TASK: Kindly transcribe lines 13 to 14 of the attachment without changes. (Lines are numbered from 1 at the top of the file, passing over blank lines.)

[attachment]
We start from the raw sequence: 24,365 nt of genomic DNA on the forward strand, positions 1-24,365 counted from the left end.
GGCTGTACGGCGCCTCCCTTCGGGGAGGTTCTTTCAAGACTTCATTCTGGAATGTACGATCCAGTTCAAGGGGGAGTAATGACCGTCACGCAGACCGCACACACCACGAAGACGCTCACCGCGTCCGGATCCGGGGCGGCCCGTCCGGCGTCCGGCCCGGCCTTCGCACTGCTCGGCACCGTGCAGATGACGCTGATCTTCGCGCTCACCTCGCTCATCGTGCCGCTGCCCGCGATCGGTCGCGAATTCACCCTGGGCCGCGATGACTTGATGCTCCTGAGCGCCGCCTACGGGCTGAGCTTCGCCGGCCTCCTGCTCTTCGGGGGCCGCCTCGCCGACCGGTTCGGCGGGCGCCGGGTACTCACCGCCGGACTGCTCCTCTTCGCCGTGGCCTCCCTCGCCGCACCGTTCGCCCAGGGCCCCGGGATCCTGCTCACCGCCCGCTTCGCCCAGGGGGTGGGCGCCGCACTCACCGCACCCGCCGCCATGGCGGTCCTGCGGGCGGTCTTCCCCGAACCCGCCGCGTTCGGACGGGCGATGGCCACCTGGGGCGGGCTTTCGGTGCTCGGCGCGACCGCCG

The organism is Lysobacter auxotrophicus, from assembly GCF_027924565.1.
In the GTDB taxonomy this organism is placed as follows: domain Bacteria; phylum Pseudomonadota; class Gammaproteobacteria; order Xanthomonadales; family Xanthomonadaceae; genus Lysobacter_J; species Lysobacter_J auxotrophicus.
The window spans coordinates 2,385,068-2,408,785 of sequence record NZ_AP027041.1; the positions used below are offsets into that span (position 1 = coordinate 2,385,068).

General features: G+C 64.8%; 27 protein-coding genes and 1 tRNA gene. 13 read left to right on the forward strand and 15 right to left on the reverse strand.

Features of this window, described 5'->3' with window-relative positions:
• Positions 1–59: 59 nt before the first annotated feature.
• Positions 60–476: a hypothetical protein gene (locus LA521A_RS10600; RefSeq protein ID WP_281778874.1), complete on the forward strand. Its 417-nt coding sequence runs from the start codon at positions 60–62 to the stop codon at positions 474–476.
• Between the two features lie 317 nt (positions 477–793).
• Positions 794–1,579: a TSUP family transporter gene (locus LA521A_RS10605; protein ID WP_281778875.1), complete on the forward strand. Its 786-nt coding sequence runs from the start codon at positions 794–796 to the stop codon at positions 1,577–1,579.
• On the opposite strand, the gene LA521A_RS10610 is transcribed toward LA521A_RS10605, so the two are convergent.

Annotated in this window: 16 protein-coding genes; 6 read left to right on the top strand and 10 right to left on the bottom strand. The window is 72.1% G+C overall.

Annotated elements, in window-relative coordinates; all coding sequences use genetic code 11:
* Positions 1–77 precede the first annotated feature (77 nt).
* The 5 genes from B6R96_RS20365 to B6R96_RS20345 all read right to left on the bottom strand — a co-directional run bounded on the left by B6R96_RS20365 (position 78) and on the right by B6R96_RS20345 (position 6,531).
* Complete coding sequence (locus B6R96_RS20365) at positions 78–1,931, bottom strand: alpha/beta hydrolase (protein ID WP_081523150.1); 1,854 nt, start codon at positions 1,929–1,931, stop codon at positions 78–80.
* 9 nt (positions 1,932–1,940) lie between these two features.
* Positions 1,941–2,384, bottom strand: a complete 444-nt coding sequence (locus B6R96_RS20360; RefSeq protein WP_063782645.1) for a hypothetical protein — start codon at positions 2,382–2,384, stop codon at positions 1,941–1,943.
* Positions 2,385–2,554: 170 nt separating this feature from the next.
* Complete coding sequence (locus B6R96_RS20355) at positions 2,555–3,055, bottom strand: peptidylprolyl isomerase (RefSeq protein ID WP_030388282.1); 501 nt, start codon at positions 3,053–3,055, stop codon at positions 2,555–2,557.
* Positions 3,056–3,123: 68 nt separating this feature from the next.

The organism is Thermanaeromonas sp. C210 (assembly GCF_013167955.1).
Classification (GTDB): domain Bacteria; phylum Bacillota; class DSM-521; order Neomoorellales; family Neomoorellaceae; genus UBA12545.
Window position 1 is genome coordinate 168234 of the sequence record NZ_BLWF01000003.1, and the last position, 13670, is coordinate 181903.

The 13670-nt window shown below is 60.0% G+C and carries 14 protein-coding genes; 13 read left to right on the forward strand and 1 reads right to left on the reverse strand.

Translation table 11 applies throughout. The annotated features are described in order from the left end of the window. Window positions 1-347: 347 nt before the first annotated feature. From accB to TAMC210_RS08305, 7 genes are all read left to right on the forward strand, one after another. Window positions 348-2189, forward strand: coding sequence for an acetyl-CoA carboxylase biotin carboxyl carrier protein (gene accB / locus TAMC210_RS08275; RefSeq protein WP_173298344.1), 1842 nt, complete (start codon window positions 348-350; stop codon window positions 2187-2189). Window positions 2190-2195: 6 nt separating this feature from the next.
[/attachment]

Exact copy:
Annotated in this window: 16 protein-coding genes; 6 read left to right on the top strand and 10 right to left on the bottom strand. The window is 72.1% G+C overall.

Annotated elements, in window-relative coordinates; all coding sequences use genetic code 11: